Targeting your anaerobic system helps develop Type IIb skeletal muscle fibers. This type of fibers (also called white fibers due to the absence of hemoglobin; red protein responsible for oxygen delivery to the blood) is used in activities needing fast contracting muscles over very fast contracting time, like heavy weightlifting and short sprints, for example. In this case, your muscle fibers will have low resistance to fatigue.

  • Aerobic Energy System: which targets your endurance. This system provides energy to the body in the presence of oxygen “aerobic” and requires effort that extends over 2 minutes.

The aerobic energy system helps developing Type I and Type IIa muscle fibers or red muscle fibers. This is due to oxygen deliverability to the blood cells. In this case, muscle contraction time is slow to medium and resistance to fatigue is high.

Just like the anaerobic system, the aerobic system gets its energy from glycogen and glucose.

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Training Tips To Increase Strength and Endurance

Now that we know the differences between strength and endurance and the different energy systems involved, here are a few suggested examples on how to train to increase your strength and endurance, respectively:

Training To Increase Strength

  • 1MR Training: performing basic movements like clean and press, deadlift, and bench press twice a week for 8-12 sets, 2-1 repetitions each with maximum weight.
  • Progressive overload: incrementally increasing the weight each set until reaching your maximum weight for 1-2 repetitions.

Note that even if you are training for strength, like low repetition workout, or 10 fast sprints, about 50% of the energy supply will come from the phosphocreatine and other 50% from the anaerobic system.

Although strength training enhances your heart rate capacity, elongated time of strength training alone is not sustainable. It can add extra stress to your body which can disrupt your hormonal system. Thus, incorporating exercises that develop your aerobic system is needed.

Training To Increase Endurance

  • Steady-state cardio for 20 – 60 minutes.
  • Light to moderate weight lifting for high repetitions of 15 – 20.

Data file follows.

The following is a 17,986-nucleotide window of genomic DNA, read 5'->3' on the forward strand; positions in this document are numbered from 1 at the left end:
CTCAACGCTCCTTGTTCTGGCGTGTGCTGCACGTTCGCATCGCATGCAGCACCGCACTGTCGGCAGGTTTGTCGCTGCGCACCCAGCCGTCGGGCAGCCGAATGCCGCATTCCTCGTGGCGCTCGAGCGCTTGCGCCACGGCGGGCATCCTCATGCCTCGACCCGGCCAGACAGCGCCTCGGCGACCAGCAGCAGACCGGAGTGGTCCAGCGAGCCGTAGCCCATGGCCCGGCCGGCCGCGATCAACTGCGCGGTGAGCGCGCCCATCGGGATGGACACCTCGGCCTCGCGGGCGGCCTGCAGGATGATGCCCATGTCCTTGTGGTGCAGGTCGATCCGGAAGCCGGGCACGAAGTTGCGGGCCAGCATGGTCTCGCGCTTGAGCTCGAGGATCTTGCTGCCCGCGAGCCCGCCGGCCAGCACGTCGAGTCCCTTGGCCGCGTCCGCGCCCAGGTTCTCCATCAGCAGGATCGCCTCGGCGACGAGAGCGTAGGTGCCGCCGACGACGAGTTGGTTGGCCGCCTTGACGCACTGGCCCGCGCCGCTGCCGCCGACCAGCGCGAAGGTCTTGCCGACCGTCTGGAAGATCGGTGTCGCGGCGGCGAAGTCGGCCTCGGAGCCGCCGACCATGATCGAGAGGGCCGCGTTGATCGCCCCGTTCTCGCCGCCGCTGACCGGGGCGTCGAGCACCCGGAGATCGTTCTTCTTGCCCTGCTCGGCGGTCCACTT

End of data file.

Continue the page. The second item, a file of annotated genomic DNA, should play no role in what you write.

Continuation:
• Drop-sets: incrementally reducing the weight each set with a very short rest between the sets.
  • Supersets: training two muscle groups without (or with a very short) rest between the sets. For example, perform a set of biceps followed immediately by a set of triceps.

Note that over the course of your training these energy systems operate sequentially.

Glycogen And Stamina

Your body relies heavily on carbohydrates during your training sessions as a source of fuel. Carbs are broken up into a simple sugar called glucose. Your blood can only carry about 4 grams of glucose at any time. If this level raises in the blood and stayed high for a long time, it can damage your blood vessels and you become diabetic.

Therefore, the extra glucose is packaged and stowed away in your skeletal muscles and your liver as glycogen. This way, when you perform a physical activity the body has quick access to glycogen that is easily converted to glucose.

Glycogen And Strength

During strength training of, say, low repetitions with heavyweights, each set will last approximately 10-20 seconds. Therefore, phosphocreatine is the primary source of energy that generates ATP to fuel your workout. Do you still need glycogen?

The answer is, absolutely, yes. Your carbohydrate intake is essential for strength training for two reasons:

  1. A study by Ball University researchers conducted on 8 male athletes performing leg extension exercise at 70% of the 1MR consisting of 6 sets, each set contains 6 repetitions only. The study showed that despite the heavy weight and low repetitions, the workout depleted about 23% of the glycogen in the muscle. This clearly indicates that you need both phosphocreatine and glycogen in order to fuel your strength training.
  2. Between the sets, your aerobic system uses glycogen as a primary source to generate ATP. If not enough glycogen available, your performance for the next set will fall dramatically.

Glycogen And Endurance

During cardiovascular endurance training, your body utilizes up to 80% of its energy from glycogen. This glycogen usage will increase exponentially as your training intensity increases, your body uses twice as much glycogen when you’re at 60% of your maximum intensity than at 30%.